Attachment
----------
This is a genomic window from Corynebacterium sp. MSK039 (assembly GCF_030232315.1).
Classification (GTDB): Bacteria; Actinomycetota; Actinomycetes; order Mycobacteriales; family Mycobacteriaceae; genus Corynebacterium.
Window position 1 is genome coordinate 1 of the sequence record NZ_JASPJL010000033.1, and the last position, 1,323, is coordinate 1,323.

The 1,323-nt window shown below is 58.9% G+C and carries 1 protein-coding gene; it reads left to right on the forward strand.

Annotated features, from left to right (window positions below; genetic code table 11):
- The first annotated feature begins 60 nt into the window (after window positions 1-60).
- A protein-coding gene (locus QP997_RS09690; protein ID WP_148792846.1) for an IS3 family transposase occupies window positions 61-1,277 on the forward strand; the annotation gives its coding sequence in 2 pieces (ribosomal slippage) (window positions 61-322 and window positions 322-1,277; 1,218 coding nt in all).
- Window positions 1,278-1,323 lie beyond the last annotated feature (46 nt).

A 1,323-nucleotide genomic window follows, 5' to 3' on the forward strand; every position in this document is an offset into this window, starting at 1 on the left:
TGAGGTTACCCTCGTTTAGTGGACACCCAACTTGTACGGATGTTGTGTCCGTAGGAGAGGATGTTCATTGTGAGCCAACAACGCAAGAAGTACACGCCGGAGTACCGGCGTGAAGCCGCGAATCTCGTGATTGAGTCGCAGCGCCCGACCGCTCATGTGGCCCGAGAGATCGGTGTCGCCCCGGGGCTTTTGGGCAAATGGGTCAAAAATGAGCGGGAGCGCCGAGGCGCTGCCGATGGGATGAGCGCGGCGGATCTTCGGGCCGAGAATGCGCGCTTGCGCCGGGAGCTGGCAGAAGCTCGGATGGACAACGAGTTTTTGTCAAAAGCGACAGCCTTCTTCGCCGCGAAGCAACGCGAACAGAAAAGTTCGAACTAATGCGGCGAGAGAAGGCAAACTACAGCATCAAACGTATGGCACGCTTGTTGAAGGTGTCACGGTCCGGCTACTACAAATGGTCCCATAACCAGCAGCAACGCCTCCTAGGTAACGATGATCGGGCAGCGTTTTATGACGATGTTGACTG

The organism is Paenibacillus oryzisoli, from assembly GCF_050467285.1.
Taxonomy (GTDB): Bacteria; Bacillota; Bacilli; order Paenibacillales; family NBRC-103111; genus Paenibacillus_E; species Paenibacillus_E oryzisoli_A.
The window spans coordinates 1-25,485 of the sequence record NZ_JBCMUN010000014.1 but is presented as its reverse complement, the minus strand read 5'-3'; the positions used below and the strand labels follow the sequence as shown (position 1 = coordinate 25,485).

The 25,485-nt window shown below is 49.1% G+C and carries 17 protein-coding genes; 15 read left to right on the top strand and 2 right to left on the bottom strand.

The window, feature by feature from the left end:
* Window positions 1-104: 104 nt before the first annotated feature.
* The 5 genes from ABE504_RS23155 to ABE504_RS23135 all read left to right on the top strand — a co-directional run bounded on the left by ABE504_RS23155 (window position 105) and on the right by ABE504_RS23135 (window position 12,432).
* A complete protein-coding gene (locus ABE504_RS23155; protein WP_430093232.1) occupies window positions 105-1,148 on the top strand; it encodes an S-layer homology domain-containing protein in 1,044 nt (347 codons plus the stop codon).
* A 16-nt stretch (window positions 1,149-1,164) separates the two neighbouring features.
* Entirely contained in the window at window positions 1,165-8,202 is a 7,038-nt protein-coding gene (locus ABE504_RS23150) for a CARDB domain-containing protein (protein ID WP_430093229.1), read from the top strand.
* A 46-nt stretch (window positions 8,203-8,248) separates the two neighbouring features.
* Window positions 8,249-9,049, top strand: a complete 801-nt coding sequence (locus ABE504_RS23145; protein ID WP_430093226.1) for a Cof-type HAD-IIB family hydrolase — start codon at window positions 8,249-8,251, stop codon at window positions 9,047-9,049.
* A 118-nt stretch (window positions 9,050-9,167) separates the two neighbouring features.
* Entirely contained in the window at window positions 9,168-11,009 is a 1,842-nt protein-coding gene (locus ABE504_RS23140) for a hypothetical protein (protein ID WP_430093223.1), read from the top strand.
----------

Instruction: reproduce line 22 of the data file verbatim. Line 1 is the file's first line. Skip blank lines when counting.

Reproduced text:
* Window positions 8,249-9,049, top strand: a complete 801-nt coding sequence (locus ABE504_RS23145; protein ID WP_430093226.1) for a Cof-type HAD-IIB family hydrolase — start codon at window positions 8,249-8,251, stop codon at window positions 9,047-9,049.